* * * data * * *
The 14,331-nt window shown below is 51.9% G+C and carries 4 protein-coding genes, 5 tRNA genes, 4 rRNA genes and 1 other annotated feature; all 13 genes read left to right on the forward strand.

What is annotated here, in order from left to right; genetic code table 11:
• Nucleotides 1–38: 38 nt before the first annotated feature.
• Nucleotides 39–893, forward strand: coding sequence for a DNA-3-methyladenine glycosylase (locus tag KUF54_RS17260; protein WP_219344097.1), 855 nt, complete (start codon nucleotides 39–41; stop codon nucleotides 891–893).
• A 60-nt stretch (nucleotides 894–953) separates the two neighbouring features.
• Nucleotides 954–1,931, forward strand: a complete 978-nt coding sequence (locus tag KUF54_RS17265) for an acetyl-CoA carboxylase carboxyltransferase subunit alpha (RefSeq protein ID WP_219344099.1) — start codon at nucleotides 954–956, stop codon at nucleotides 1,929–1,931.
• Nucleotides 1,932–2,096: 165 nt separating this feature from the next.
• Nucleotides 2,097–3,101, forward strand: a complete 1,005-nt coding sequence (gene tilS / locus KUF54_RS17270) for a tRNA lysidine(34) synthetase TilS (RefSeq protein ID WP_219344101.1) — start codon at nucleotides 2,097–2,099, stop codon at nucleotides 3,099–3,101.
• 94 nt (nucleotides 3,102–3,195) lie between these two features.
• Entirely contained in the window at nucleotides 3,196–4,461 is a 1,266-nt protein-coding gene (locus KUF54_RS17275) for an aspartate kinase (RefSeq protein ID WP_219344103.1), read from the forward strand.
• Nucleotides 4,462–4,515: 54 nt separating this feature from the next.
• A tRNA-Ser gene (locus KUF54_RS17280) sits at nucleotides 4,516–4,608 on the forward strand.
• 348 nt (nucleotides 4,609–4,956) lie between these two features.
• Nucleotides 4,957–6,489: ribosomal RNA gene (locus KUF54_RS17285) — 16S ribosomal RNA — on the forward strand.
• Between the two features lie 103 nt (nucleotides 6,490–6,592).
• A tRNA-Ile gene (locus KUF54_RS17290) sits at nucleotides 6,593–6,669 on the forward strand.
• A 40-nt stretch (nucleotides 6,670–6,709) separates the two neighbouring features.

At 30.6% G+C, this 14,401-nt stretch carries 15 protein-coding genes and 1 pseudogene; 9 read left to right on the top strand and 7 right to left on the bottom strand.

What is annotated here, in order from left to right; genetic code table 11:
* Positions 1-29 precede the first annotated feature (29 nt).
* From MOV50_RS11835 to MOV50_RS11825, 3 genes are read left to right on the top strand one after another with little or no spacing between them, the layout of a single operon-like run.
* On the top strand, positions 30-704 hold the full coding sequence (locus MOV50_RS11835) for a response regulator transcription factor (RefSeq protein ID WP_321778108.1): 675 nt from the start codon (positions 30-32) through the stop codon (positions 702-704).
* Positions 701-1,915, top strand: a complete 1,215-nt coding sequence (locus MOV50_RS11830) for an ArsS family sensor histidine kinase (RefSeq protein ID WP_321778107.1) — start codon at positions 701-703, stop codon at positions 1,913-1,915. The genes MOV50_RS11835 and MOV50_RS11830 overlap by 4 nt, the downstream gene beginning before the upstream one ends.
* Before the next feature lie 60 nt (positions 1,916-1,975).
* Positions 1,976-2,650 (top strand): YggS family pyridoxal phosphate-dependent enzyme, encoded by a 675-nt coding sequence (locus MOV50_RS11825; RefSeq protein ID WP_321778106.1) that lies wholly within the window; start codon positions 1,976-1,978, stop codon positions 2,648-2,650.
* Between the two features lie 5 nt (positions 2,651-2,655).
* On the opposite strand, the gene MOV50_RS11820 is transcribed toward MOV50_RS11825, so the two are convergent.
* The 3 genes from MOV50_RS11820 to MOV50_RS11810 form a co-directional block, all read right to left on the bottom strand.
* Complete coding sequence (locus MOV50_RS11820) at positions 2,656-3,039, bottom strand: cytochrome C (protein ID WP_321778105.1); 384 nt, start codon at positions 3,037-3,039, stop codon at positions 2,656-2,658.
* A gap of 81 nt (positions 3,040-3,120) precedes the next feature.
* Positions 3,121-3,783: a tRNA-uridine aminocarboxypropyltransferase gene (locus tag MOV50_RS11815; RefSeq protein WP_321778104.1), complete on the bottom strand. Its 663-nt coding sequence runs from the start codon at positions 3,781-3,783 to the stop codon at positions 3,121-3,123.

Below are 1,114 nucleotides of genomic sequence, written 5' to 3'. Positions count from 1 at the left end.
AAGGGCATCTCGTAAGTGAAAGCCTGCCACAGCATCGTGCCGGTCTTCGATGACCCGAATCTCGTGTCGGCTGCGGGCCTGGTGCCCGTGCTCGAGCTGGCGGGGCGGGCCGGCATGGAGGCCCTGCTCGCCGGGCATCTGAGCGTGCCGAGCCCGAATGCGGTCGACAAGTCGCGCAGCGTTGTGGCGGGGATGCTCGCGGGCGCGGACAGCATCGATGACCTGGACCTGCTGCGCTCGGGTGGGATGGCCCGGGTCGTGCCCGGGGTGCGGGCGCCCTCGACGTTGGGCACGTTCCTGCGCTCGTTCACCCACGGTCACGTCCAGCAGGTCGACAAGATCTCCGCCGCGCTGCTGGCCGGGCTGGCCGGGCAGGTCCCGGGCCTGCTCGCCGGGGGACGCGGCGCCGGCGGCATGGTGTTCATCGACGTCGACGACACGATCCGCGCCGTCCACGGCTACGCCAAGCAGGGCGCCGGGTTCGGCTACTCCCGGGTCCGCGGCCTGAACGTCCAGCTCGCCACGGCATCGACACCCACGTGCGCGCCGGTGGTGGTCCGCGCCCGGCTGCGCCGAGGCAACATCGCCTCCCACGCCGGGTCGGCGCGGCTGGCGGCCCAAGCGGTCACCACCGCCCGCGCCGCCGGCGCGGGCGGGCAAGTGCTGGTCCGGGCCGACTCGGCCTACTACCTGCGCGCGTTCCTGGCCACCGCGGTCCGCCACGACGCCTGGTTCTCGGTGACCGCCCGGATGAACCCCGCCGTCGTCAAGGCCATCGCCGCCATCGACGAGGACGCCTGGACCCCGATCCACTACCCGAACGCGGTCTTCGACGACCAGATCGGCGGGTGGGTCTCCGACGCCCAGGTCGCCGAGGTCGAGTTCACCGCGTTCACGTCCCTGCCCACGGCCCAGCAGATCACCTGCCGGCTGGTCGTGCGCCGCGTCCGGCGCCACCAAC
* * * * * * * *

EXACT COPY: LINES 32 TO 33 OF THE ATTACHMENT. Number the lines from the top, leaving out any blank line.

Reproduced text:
Below are 1,114 nucleotides of genomic sequence, written 5' to 3'. Positions count from 1 at the left end.
AAGGGCATCTCGTAAGTGAAAGCCTGCCACAGCATCGTGCCGGTCTTCGATGACCCGAATCTCGTGTCGGCTGCGGGCCTGGTGCCCGTGCTCGAGCTGGCGGGGCGGGCCGGCATGGAGGCCCTGCTCGCCGGGCATCTGAGCGTGCCGAGCCCGAATGCGGTCGACAAGTCGCGCAGCGTTGTGGCGGGGATGCTCGCGGGCGCGGACAGCATCGATGACCTGGACCTGCTGCGCTCGGGTGGGATGGCCCGGGTCGTGCCCGGGGTGCGGGCGCCCTCGACGTTGGGCACGTTCCTGCGCTCGTTCACCCACGGTCACGTCCAGCAGGTCGACAAGATCTCCGCCGCGCTGCTGGCCGGGCTGGCCGGGCAGGTCCCGGGCCTGCTCGCCGGGGGACGCGGCGCCGGCGGCATGGTGTTCATCGACGTCGACGACACGATCCGCGCCGTCCACGGCTACGCCAAGCAGGGCGCCGGGTTCGGCTACTCCCGGGTCCGCGGCCTGAACGTCCAGCTCGCCACGGCATCGACACCCACGTGCGCGCCGGTGGTGGTCCGCGCCCGGCTGCGCCGAGGCAACATCGCCTCCCACGCCGGGTCGGCGCGGCTGGCGGCCCAAGCGGTCACCACCGCCCGCGCCGCCGGCGCGGGCGGGCAAGTGCTGGTCCGGGCCGACTCGGCCTACTACCTGCGCGCGTTCCTGGCCACCGCGGTCCGCCACGACGCCTGGTTCTCGGTGACCGCCCGGATGAACCCCGCCGTCGTCAAGGCCATCGCCGCCATCGACGAGGACGCCTGGACCCCGATCCACTACCCGAACGCGGTCTTCGACGACCAGATCGGCGGGTGGGTCTCCGACGCCCAGGTCGCCGAGGTCGAGTTCACCGCGTTCACGTCCCTGCCCACGGCCCAGCAGATCACCTGCCGGCTGGTCGTGCGCCGCGTCCGGCGCCACCAAC